“We then decided to go to the dark side,” Gail quips. In 2003 they bought a pre-owned Grand Banks Eastbay 38, which they used on weekends to explore Florida and the Bahamas. Four years later, they purchased a new 2008 Eastbay 45, but they wanted to go on longer cruises and have better amenities.
“We decided to go for a trawler with more room for guests to come along, and being old sailors, we were okay with going slow,” David says. “We were more interested in the journey than the destination, and we wanted a better galley for Gail. “I got tired of my Cokes sitting too close to the freezer plate and exploding,” Gail says.
They looked at Offshores, Marlows and Grand Banks Aleutians. At the Miami Boat Show, they toured the Flemings. They had looked at the 55 in the past before they were in the market. “We liked the way it looked,” Gail says. “We like traditional boats, and it was nicer than the Eastbay 45 because it was a bigger boat.”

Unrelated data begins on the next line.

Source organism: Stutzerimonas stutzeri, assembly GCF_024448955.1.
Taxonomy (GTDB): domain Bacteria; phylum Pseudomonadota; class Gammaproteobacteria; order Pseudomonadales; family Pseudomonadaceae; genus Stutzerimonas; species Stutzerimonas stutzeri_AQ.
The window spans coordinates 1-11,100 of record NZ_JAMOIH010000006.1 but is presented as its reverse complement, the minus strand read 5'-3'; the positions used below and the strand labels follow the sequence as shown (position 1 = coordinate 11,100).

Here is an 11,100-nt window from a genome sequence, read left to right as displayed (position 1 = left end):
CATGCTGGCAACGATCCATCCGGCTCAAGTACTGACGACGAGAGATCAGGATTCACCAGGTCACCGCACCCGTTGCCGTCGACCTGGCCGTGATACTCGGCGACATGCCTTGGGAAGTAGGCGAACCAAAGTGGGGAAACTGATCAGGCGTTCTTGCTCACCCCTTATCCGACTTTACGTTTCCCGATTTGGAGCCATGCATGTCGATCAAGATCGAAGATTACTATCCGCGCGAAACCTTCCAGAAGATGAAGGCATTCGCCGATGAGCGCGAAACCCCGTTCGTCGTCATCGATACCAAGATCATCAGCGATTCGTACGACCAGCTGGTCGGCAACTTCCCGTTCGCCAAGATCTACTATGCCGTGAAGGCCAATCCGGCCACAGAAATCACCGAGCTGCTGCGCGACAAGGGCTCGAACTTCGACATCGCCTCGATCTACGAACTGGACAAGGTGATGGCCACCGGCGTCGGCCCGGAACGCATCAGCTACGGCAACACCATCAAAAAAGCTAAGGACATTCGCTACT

The Fleming 55’s third stateroom was a big selling point for Gail. “I’m a bookkeeper, and I like having a place for a computer to pay bills rather than having it sit in the middle of everything,” she says. “And the Flemings have an excellent reputation as being seaworthy,” David says.
They also got a recommendation from neighbors who owned a Fleming 55. “It was their second 55 and they said how reliable it was,” David says.
In 2013, the Bernsteins bought a 2008 Fleming 55 through Burr Yacht Sales. They had the third stateroom modified and turned into an office, but operating the 55-footer was not without its challenges. “When it was my time to drive, at first, I was all white knuckles,” Gail says. “When we flew back to Texas, I told David, ‘I am going to be comfortable driving the boat or we’re gonna sell it.’” Asked how she overcame that obstacle, Gail is succinct. “Practice,” she says.